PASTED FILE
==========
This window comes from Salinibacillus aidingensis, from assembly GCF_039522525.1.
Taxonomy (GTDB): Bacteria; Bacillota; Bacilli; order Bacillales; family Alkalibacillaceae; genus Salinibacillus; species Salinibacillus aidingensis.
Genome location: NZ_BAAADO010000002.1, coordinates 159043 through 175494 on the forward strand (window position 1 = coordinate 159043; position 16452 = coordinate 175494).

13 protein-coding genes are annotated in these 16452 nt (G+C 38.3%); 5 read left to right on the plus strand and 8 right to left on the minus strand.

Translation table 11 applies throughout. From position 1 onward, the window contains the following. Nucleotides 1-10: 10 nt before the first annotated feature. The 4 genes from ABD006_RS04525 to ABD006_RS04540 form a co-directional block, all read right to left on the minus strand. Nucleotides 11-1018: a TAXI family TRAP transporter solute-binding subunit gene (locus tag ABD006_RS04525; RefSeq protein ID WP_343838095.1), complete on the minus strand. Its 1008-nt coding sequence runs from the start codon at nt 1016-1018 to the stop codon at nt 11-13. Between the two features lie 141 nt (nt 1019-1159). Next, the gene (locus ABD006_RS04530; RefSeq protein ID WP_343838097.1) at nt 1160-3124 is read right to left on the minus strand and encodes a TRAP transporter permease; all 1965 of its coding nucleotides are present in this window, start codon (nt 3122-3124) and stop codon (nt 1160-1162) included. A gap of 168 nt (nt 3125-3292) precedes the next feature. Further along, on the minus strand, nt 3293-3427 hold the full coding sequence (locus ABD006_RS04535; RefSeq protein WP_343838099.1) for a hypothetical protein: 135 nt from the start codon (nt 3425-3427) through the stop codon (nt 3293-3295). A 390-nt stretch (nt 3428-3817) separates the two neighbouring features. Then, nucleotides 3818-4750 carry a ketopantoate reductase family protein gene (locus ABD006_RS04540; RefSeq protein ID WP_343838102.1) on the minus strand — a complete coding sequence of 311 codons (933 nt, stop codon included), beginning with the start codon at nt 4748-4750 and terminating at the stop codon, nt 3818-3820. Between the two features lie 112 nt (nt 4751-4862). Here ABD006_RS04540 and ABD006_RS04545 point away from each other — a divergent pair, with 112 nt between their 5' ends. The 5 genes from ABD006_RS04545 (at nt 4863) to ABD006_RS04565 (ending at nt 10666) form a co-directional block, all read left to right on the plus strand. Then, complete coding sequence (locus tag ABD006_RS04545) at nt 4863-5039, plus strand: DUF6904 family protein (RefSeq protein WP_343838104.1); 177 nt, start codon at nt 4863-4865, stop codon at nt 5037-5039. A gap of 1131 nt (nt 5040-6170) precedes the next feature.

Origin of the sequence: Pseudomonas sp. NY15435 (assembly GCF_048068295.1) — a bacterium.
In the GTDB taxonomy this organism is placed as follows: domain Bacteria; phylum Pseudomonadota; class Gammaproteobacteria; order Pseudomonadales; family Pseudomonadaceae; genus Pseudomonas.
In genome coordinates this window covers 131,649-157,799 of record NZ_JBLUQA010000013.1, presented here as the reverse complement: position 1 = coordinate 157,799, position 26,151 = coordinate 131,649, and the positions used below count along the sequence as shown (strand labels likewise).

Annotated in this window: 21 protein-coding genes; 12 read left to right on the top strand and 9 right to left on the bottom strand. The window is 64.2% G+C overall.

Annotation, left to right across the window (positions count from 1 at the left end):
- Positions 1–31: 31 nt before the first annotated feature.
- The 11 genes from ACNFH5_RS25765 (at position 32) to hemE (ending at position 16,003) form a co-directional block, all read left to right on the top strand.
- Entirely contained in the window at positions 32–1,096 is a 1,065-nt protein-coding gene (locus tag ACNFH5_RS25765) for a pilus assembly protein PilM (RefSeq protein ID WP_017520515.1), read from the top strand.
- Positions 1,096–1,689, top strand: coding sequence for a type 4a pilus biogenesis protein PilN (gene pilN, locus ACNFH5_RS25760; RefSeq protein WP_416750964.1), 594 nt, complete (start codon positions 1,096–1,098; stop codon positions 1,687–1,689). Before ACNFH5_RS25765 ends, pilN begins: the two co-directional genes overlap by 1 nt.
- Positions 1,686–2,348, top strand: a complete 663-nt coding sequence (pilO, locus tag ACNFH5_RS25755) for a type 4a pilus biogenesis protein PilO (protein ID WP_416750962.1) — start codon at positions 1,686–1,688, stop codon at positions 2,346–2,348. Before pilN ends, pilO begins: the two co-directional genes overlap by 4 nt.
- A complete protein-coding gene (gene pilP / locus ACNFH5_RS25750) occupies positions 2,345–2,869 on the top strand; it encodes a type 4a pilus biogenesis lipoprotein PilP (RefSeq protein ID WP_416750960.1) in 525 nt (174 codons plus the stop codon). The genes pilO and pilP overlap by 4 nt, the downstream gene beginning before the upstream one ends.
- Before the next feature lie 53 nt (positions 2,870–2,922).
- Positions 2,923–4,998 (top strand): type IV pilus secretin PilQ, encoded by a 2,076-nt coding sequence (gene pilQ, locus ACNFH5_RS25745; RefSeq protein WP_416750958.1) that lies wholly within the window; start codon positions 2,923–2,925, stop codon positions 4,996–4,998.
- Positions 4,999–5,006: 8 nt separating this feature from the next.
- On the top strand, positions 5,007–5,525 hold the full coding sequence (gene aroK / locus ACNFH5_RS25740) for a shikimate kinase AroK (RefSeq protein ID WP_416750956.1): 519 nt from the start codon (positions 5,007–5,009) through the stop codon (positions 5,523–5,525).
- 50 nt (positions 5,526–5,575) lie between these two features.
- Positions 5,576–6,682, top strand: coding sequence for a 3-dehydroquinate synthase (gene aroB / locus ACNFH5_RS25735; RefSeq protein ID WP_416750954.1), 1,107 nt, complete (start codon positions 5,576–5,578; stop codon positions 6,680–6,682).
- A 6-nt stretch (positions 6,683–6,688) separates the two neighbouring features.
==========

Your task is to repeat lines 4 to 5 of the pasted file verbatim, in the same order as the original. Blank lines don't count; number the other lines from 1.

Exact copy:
13 protein-coding genes are annotated in these 16452 nt (G+C 38.3%); 5 read left to right on the plus strand and 8 right to left on the minus strand.

Translation table 11 applies throughout. From position 1 onward, the window contains the following. Nucleotides 1-10: 10 nt before the first annotated feature. The 4 genes from ABD006_RS04525 to ABD006_RS04540 form a co-directional block, all read right to left on the minus strand. Nucleotides 11-1018: a TAXI family TRAP transporter solute-binding subunit gene (locus tag ABD006_RS04525; RefSeq protein ID WP_343838095.1), complete on the minus strand. Its 1008-nt coding sequence runs from the start codon at nt 1016-1018 to the stop codon at nt 11-13. Between the two features lie 141 nt (nt 1019-1159). Next, the gene (locus ABD006_RS04530; RefSeq protein ID WP_343838097.1) at nt 1160-3124 is read right to left on the minus strand and encodes a TRAP transporter permease; all 1965 of its coding nucleotides are present in this window, start codon (nt 3122-3124) and stop codon (nt 1160-1162) included. A gap of 168 nt (nt 3125-3292) precedes the next feature. Further along, on the minus strand, nt 3293-3427 hold the full coding sequence (locus ABD006_RS04535; RefSeq protein WP_343838099.1) for a hypothetical protein: 135 nt from the start codon (nt 3425-3427) through the stop codon (nt 3293-3295). A 390-nt stretch (nt 3428-3817) separates the two neighbouring features. Then, nucleotides 3818-4750 carry a ketopantoate reductase family protein gene (locus ABD006_RS04540; RefSeq protein ID WP_343838102.1) on the minus strand — a complete coding sequence of 311 codons (933 nt, stop codon included), beginning with the start codon at nt 4748-4750 and terminating at the stop codon, nt 3818-3820. Between the two features lie 112 nt (nt 4751-4862). Here ABD006_RS04540 and ABD006_RS04545 point away from each other — a divergent pair, with 112 nt between their 5' ends. The 5 genes from ABD006_RS04545 (at nt 4863) to ABD006_RS04565 (ending at nt 10666) form a co-directional block, all read left to right on the plus strand. Then, complete coding sequence (locus tag ABD006_RS04545) at nt 4863-5039, plus strand: DUF6904 family protein (RefSeq protein WP_343838104.1); 177 nt, start codon at nt 4863-4865, stop codon at nt 5037-5039. A gap of 1131 nt (nt 5040-6170) precedes the next feature.